Kita Fumiko (喜多文子, nee Shiba Fumi, 1875-1950) was a Japanese, female professional 8-dan. She was adopted by the strongest female player of the prior generation, Hayashi Sano, and rose to become the strongest female player of her generation. She was one of the primary forces in the unification of Japanese go and is regarded as the the mother of women’s go and mother of modern go. Nearly all Japanese female professional go players prior to World War II were students of Kita Fumiko.
Hayashi Sano was a member of the Hayashi go house who was one of the few Meiji-era woman Go players. She was the first Meiji-era woman to reach the rank of 4-dan. A good story about a battle of wills between Sano and her daughter Fumi can be found in the essay The Art of Resigning contained in Nakayama Noriyuki's book The Treasure Chest Enigma.
Fumiko was awarded 1-dan in 1889 at the Hoensha. She married the Noh actor Kita Roppeita in 1895. She returned to go in 1907. She became 4-dan in 1907, 5-dan in 1921, and 6-dan in 1938. In 1924, she played an important role in the unification of Japanese go through the founding of the Nihon Ki-in. Having taken lessons from Honinbo Shuei, Honinbo Shusai, and Nakagawa Kamesaburo, she maintained good relations with all three, she could bring the rival factions together. She also played a motherly and matchmaking role to many of the younger professionals.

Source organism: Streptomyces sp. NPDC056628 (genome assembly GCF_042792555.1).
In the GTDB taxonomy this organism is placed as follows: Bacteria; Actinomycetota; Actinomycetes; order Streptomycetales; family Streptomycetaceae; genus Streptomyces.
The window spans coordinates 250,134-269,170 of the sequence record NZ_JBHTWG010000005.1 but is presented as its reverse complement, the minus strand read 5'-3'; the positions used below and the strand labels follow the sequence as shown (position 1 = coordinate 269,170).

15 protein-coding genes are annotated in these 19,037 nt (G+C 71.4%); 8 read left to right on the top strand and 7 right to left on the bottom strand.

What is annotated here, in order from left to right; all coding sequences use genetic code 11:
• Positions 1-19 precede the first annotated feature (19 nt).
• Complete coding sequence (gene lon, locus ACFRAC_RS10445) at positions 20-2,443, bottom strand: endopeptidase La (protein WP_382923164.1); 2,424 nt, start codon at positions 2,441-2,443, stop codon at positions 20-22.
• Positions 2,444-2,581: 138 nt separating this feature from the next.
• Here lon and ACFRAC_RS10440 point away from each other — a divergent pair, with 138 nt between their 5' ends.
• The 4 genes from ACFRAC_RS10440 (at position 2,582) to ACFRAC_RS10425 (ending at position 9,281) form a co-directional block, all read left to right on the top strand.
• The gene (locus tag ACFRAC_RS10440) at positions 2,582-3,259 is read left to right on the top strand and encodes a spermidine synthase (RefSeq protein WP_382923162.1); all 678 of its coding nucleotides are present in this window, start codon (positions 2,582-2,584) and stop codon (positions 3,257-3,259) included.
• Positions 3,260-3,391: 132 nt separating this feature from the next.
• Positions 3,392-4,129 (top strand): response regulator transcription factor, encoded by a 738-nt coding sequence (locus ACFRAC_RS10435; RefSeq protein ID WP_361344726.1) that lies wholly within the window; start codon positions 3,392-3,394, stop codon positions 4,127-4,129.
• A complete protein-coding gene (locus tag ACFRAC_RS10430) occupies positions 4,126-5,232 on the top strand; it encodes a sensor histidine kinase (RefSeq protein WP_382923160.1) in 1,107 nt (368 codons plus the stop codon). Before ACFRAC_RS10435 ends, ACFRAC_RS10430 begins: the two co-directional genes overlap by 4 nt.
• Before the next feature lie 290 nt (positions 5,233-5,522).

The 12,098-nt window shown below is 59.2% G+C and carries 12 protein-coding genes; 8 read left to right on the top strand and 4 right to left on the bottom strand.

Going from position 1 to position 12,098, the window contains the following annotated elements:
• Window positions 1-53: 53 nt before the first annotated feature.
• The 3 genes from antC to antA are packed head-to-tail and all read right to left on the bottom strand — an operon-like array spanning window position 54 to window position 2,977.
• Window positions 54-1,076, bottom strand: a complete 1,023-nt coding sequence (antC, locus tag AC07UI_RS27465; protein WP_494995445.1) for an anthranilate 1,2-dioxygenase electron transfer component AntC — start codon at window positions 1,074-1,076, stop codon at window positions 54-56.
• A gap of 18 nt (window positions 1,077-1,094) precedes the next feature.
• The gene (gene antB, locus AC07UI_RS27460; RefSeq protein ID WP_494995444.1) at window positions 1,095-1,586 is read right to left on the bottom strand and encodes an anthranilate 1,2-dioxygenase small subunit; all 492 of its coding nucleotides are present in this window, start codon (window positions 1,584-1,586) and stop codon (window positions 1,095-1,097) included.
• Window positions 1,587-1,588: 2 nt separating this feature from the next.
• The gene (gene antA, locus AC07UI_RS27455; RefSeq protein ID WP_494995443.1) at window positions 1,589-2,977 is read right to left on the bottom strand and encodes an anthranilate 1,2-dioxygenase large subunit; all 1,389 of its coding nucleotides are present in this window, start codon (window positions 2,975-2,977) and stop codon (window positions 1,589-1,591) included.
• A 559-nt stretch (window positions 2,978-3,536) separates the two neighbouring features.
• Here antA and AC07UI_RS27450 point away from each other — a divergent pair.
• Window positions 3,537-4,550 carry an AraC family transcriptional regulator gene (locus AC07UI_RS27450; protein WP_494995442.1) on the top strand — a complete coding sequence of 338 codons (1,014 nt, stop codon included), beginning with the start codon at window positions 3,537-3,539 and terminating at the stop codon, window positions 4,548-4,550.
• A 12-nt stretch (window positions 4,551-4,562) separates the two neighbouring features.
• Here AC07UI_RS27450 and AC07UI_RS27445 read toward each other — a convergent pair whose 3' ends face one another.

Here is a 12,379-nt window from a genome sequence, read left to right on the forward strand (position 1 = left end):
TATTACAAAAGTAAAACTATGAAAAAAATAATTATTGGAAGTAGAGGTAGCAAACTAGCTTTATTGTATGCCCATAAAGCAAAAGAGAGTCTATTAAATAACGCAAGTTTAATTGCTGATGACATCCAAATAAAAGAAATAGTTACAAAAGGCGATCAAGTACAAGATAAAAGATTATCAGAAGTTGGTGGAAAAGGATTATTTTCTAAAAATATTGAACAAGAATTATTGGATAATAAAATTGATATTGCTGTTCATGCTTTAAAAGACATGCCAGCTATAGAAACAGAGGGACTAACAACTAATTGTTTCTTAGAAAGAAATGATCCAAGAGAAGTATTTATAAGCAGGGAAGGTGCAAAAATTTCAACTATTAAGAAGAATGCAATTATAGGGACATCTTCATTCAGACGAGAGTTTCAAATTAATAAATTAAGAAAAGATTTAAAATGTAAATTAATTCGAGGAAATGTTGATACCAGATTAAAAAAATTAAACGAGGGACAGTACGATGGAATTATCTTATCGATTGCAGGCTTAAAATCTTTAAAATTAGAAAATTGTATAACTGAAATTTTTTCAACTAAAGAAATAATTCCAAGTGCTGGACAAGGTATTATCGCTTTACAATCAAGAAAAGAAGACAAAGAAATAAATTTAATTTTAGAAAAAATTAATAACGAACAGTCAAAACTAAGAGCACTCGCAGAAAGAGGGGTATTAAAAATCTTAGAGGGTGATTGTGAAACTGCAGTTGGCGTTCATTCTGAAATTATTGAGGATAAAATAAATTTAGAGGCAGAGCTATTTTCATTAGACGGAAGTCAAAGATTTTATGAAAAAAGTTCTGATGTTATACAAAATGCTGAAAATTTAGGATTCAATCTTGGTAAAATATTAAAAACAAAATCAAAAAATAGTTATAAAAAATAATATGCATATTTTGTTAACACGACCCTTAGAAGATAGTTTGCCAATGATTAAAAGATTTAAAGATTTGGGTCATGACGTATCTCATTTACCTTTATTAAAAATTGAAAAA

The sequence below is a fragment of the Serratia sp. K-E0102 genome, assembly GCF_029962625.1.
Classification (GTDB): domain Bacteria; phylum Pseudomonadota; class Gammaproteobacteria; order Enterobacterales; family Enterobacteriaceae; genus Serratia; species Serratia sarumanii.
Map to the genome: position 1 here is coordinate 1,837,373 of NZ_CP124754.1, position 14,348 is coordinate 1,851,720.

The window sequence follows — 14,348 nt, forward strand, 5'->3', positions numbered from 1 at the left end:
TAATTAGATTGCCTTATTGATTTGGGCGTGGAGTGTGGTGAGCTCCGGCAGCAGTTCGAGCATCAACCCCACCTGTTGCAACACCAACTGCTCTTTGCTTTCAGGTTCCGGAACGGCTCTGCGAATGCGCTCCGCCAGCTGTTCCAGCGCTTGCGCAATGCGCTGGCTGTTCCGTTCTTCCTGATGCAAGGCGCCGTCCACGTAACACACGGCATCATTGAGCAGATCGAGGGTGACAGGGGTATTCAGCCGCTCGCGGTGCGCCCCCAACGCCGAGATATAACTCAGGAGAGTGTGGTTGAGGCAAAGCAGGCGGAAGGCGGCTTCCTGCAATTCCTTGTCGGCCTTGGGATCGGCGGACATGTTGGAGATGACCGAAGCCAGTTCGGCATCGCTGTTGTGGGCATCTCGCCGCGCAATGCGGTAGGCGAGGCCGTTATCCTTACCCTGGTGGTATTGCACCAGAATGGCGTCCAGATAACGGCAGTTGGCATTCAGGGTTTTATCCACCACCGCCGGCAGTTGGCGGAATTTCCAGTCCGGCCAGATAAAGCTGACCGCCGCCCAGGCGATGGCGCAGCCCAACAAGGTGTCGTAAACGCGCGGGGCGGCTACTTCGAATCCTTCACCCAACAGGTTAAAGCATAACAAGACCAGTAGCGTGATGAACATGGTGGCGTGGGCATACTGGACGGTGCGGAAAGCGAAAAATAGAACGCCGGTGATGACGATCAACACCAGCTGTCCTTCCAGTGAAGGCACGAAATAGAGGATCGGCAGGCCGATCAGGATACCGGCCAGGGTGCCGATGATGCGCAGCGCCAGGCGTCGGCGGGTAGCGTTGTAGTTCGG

In 2013 she was inducted into the Nihon Ki-in Hall of Fame.
- Hagiwara Sachiko
- Hayashi Satoko
- Ito Tomoe
- Oyama Toshiko
- Kambayashi Haruko
- Kosugi Katsuko
- Sugiuchi Kazuko
- Suzuki Hideko
- Suzuki Tsuna
- Tanimura Michiko
- A record, with comments, of a handicap game between Kita Fumiko and Shuei can be found in Masterpieces of Handicap Go, Volume 1.
Kita's book Tsumego: new research can be read online at the Japan National Diet Library digital collection